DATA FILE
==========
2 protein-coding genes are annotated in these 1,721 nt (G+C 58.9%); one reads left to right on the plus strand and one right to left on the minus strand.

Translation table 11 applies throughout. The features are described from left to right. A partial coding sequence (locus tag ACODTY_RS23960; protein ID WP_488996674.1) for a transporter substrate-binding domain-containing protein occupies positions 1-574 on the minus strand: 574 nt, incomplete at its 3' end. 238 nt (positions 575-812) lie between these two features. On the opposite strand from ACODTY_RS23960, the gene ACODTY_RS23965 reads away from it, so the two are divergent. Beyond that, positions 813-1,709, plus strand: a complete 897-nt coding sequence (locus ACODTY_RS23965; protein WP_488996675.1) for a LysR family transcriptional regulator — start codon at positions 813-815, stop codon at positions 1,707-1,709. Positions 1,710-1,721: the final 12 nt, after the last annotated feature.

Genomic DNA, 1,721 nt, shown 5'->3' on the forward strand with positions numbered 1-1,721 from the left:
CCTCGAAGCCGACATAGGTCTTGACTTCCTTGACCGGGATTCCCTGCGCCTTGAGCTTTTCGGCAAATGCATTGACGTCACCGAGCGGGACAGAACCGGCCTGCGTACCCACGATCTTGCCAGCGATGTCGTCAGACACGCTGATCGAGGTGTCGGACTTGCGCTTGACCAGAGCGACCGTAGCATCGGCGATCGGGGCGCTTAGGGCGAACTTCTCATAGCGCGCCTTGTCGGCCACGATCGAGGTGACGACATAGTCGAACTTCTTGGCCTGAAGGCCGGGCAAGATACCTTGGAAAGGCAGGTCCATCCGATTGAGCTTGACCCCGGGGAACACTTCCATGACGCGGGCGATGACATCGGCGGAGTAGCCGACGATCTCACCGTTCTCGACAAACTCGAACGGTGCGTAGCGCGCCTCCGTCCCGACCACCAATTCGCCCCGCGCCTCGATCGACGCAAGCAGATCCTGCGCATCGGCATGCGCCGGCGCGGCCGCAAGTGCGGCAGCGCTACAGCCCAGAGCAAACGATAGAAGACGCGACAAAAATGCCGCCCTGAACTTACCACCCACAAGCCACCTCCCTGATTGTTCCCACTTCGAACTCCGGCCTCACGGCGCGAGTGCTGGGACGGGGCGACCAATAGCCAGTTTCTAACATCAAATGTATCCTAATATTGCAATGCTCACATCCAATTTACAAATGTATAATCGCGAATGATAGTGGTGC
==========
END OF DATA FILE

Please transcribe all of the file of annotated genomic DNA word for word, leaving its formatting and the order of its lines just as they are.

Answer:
2 protein-coding genes are annotated in these 1,721 nt (G+C 58.9%); one reads left to right on the plus strand and one right to left on the minus strand.

Translation table 11 applies throughout. The features are described from left to right. A partial coding sequence (locus tag ACODTY_RS23960; protein ID WP_488996674.1) for a transporter substrate-binding domain-containing protein occupies positions 1-574 on the minus strand: 574 nt, incomplete at its 3' end. 238 nt (positions 575-812) lie between these two features. On the opposite strand from ACODTY_RS23960, the gene ACODTY_RS23965 reads away from it, so the two are divergent. Beyond that, positions 813-1,709, plus strand: a complete 897-nt coding sequence (locus ACODTY_RS23965; protein WP_488996675.1) for a LysR family transcriptional regulator — start codon at positions 813-815, stop codon at positions 1,707-1,709. Positions 1,710-1,721: the final 12 nt, after the last annotated feature.

Genomic DNA, 1,721 nt, shown 5'->3' on the forward strand with positions numbered 1-1,721 from the left:
CCTCGAAGCCGACATAGGTCTTGACTTCCTTGACCGGGATTCCCTGCGCCTTGAGCTTTTCGGCAAATGCATTGACGTCACCGAGCGGGACAGAACCGGCCTGCGTACCCACGATCTTGCCAGCGATGTCGTCAGACACGCTGATCGAGGTGTCGGACTTGCGCTTGACCAGAGCGACCGTAGCATCGGCGATCGGGGCGCTTAGGGCGAACTTCTCATAGCGCGCCTTGTCGGCCACGATCGAGGTGACGACATAGTCGAACTTCTTGGCCTGAAGGCCGGGCAAGATACCTTGGAAAGGCAGGTCCATCCGATTGAGCTTGACCCCGGGGAACACTTCCATGACGCGGGCGATGACATCGGCGGAGTAGCCGACGATCTCACCGTTCTCGACAAACTCGAACGGTGCGTAGCGCGCCTCCGTCCCGACCACCAATTCGCCCCGCGCCTCGATCGACGCAAGCAGATCCTGCGCATCGGCATGCGCCGGCGCGGCCGCAAGTGCGGCAGCGCTACAGCCCAGAGCAAACGATAGAAGACGCGACAAAAATGCCGCCCTGAACTTACCACCCACAAGCCACCTCCCTGATTGTTCCCACTTCGAACTCCGGCCTCACGGCGCGAGTGCTGGGACGGGGCGACCAATAGCCAGTTTCTAACATCAAATGTATCCTAATATTGCAATGCTCACATCCAATTTACAAATGTATAATCGCGAATGATAGTGGTGC